Easy way to find out - publish a cartoon parodying Judaism or Israel.....

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YOU. Your women are mine. Give them to me. I want to sell them

Bernard M. Orwell
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Re: "In no way am I suggesting that INgrooves is an evil bunch of bastards"

If you file a notice for copyright claims, then refute the claim of the originator of the material, then monetize that claim, are you not "obtaining monies by deception" and thus subject to criminal law (fraud) rather than civil law? In this case, surely the police/courts should be dealing with the crime, rather than you having to sue as a litigant?

After all, isn't our gov. making a big song and dance about dealing widespread, organised crime on the web? Looks like a prime example here....

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Obama makes net neutrality pledge in State of the Union

Bernard M. Orwell
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Fixed that for you...

"“No foreign nation, no hacker, should be able to shut down our networks, steal our trade secrets, or invade the privacy of American families, especially our kids."

'cos we've already got that covered....

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Bloke in Belgium tries to trademark Je Suis Charlie slogan

Bernard M. Orwell
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Re: Unclear motives

.....which you can indeed trademark.

http://www.knijff.com/markmatters/wednesday-the-trademark/

did you know that 3M plc. own the colour Yellow?

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What do UK and Iran have in common? Both want to outlaw encrypted apps

Bernard M. Orwell
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Re: Oh not again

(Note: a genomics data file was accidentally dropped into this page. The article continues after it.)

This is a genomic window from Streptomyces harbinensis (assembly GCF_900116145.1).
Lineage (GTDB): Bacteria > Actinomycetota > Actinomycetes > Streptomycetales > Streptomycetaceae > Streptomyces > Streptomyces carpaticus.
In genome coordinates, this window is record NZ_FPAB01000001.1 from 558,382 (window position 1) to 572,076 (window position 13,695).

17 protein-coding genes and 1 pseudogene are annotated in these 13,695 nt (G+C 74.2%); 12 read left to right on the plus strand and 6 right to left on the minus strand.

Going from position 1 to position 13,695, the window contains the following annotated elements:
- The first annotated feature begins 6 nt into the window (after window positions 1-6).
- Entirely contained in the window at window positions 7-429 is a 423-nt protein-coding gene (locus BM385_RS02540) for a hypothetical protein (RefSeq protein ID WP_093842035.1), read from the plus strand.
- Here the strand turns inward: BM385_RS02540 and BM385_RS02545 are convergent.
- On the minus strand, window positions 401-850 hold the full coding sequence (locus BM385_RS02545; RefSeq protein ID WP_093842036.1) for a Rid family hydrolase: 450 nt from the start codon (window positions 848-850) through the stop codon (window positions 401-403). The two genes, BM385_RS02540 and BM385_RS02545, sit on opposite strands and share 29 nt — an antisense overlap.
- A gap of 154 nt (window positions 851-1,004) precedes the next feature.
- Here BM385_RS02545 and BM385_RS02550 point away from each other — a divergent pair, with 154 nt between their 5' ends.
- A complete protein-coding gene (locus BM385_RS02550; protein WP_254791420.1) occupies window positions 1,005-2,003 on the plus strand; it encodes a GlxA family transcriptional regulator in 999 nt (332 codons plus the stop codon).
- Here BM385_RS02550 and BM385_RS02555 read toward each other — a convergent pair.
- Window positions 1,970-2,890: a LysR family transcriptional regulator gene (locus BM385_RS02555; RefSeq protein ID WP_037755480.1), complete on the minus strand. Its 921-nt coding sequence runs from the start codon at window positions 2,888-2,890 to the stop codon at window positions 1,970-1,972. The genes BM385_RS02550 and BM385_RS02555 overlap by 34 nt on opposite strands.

The problem is that the electorate, largely, don't know, don't care, don't want to know.

A fair slice won't understand the issue. Some won't even know what the word electorate means.

Those of us that do need to educate those that don't.

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Bernard M. Orwell
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Re: Ironic

No government will admit that education is the key, nor will they invest in it. Instead they will dumb down our newsfeeds, restrict our ability to communicate and investigate and censor anything that they don't like the look of.

Why?

Because an informed public would realise, en masse, what a bunch of manipulative, lying morons the government are and maybe, just maybe, they would act.

Keep 'em separated. That's the gov. strategy.

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Anonymous vows to avenge Charlie Hebdo massacre by blitzing jihadist sites

Bernard M. Orwell
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Re: Trying to associate themselves with good

Shhh MB, Shhh.. back to sleep. Nothing to see here.

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Bernard M. Orwell
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Re: The muslim scum

Ooh. Crikey.

I'd best have a chat with the Archbishop of Canterbury regarding the actions of Heavens Gate then!

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Bernard M. Orwell
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Re: Interesting

Some points: